I booked a tuktuk at the hotel counter which cost $15. But the tuktuk driver told me that the hotel guy only gave him $5 to cover for 3 tourist destinations: silver pagoda, royal palace and the toul sleng prison. So I assured him I pay for $5 more; basically to shut him up. Anyway, a total of $20 is within my budget.

Silver pagoda was first in line. I climbed up after paying $1 as its entrance fee and took some pictures.

Then I asked Draka, the name of the driver in as far as I can remember, to go direct to the Toul Sleng Prison. I call it cemetery --- the most important destination for me--- because of its ambiance, there was some kinda eerie feeling, so creepy and quiet. There were some tombs on the ground, the school classrooms where exhibits of old torture tools exist like a dead spot, and I happened to reach a room where robes of dead victims are stored, and it smelled so foul. When you're there, you can really feel the hostility vis a vis the pain and sufferings, the misery. I paid $2 for this; I don't know if its compulsory.

After more than hour of viewing all the rooms of the four school buildings (two on the right section were used for torture and the other two in the left were used as prison), not finishing the film showing, I hurried to the tuktuk for the viewing of the royal palace. In the palace, you need to pay 25,000 riel, but you're not allowed to take pictures inside every temple, the royal palace where the king's chair is most particularly.

My tour concluded at the Central Market where I hurriedly bought North Face backpack counterfeits; 4 pieces for $55.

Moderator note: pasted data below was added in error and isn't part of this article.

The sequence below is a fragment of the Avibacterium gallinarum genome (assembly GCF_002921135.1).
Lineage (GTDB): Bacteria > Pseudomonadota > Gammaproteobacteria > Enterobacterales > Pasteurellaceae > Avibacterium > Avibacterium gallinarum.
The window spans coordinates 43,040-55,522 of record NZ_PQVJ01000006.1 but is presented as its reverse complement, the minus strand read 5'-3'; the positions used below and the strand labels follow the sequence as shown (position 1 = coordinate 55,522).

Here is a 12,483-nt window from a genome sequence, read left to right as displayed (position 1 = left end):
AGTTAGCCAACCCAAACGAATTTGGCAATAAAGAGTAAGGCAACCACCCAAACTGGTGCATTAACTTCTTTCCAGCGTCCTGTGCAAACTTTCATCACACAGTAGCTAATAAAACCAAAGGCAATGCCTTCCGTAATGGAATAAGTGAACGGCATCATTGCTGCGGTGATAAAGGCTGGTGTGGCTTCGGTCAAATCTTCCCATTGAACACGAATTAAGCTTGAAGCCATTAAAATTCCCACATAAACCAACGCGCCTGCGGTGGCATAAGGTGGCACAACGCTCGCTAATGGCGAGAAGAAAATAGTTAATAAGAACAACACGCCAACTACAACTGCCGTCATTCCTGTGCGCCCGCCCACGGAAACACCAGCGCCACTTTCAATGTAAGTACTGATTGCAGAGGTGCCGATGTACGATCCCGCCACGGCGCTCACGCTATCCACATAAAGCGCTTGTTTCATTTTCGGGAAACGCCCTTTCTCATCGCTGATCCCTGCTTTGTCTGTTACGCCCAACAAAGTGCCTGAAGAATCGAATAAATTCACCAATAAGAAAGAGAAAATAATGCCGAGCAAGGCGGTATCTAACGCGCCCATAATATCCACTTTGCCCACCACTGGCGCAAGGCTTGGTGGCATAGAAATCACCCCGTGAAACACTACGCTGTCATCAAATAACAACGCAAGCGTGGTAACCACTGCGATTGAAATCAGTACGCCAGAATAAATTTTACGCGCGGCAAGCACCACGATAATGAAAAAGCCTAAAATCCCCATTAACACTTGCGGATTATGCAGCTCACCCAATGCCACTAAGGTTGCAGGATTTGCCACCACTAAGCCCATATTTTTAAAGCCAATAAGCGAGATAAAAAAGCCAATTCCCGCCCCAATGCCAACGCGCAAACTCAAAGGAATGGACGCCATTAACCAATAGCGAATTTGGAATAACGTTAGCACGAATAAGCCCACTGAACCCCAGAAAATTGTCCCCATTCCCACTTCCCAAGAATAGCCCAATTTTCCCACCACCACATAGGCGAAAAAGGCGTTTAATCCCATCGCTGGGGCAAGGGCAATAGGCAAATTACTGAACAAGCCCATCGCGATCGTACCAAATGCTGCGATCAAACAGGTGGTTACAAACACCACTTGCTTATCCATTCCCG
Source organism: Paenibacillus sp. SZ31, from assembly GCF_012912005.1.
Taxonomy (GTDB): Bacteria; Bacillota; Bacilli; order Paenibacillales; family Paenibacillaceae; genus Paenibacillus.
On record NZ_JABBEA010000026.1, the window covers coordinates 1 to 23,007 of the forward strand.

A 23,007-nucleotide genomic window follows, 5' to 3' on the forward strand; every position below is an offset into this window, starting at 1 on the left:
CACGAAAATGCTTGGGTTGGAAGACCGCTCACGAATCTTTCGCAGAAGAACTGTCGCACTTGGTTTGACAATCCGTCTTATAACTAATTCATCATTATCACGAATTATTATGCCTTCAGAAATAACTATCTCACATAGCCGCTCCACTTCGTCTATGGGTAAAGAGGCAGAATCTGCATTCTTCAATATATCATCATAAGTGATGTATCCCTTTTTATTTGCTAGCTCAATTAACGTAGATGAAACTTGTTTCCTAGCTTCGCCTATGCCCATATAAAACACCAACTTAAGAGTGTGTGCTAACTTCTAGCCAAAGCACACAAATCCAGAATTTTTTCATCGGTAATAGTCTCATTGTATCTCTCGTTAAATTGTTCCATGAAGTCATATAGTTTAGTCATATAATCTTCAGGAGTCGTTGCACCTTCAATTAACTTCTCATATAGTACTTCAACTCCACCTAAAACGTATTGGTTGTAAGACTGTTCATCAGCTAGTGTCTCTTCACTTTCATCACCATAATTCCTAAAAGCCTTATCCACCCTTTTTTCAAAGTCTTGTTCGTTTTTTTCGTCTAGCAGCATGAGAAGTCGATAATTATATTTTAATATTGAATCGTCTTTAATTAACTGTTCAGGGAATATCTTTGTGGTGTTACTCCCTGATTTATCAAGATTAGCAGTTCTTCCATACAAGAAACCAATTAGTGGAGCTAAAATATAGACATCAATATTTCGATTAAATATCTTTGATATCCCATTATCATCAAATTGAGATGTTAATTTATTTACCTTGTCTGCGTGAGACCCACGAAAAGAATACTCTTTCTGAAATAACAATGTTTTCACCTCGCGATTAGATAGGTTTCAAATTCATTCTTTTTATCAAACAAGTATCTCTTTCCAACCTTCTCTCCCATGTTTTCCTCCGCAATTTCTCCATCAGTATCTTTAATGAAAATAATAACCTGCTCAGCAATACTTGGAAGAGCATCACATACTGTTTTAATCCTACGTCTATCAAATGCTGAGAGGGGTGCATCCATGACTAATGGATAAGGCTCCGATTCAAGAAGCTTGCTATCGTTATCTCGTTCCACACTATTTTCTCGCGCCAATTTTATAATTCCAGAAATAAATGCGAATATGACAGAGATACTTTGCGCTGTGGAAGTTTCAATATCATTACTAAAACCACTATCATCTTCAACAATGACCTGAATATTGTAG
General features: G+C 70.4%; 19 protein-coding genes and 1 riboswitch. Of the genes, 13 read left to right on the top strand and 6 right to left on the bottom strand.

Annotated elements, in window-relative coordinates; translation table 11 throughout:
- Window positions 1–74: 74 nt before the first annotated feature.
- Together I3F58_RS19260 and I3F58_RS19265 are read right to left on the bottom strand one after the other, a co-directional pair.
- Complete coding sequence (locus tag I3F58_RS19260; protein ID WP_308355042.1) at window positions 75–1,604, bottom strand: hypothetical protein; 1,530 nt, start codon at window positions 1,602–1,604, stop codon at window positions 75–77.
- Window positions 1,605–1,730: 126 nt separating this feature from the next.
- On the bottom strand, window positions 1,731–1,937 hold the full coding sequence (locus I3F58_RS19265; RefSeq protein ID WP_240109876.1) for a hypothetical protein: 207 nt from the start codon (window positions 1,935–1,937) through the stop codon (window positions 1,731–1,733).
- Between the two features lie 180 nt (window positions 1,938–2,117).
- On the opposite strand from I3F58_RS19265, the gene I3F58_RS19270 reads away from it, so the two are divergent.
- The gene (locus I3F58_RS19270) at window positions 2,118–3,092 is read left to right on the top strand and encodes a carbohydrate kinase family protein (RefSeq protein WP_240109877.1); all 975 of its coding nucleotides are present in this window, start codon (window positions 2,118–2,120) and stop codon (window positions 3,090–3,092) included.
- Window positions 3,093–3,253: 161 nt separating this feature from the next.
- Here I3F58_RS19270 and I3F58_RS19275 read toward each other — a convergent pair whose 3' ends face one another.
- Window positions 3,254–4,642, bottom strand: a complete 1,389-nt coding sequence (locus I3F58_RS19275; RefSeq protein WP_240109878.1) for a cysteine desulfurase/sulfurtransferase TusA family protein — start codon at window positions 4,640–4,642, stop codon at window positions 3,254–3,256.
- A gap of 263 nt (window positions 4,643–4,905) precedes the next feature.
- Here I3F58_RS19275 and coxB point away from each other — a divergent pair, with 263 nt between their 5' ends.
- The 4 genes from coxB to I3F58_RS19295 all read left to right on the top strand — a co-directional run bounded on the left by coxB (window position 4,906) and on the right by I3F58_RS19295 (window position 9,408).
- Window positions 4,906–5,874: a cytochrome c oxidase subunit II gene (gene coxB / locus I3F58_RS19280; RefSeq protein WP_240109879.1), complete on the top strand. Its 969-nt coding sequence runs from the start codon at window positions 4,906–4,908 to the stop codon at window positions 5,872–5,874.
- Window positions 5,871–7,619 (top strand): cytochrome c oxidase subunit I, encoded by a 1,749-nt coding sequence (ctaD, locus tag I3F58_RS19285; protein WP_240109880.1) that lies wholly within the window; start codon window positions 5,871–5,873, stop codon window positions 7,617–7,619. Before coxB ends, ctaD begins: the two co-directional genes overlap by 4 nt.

One astonishing and notable experience was crossing the murky Mekong River from Phnom Penh side to Prey Veng. I never thought that there is never a bridge there. Our bus positioned into a corner of a barge resembling a section of the bridge; other cars, trucks and buses did the same until it was full. Then the barge ferried us to Prey Veng point, docked, and the transports moved out to the highway one by one. It was clever and kinda weird.

Crossing a border of any country is strenuous. But I was more fearful this time. Only after packing the 4 backpacks I bought that I realized I will or these will pass through Vietnam's customs. I don't know how strict they might be, but bringing along with you several pieces of counterfeits product might be dangerous. This has bothered me the whole night. But the risktaker as I am, I told myself, I will take chances.

First thought that came was to make use of two bags, wrap the other two with shirts and put them inside one backpack, cover the whole stuff with more clothes. The second thought was to simply put the two backpacks inside one of them without need of wrapping it with shirts or clothes. I take chances of telling the truth and plea for considerations since I bought them only for souvenirs and gifts to my siblings.

But for the whole while, I was praying to God with the intercession of Blessed Mother Mary to help me cross the border without delay.
The Asia Hotel booked my bus trip via Sapaco Tourist Bus. The tour buses' system is to gather all passengers' passports and hand them to immigration altogether. The immigration agent then stamped the exit in Bavet, Cambodia and entry in Moc Bai, Vietnam; and call our names one by one.

So I passed the immigration agent freely. But then the xray machine came... I dropped my 2 bags, with 2 more bags in it, carefully... and it made through without question. I grabbed them immediately and headed back to the bus. Whew! It was heart-pumping, strenuous indeed. I will never do that again. Ever!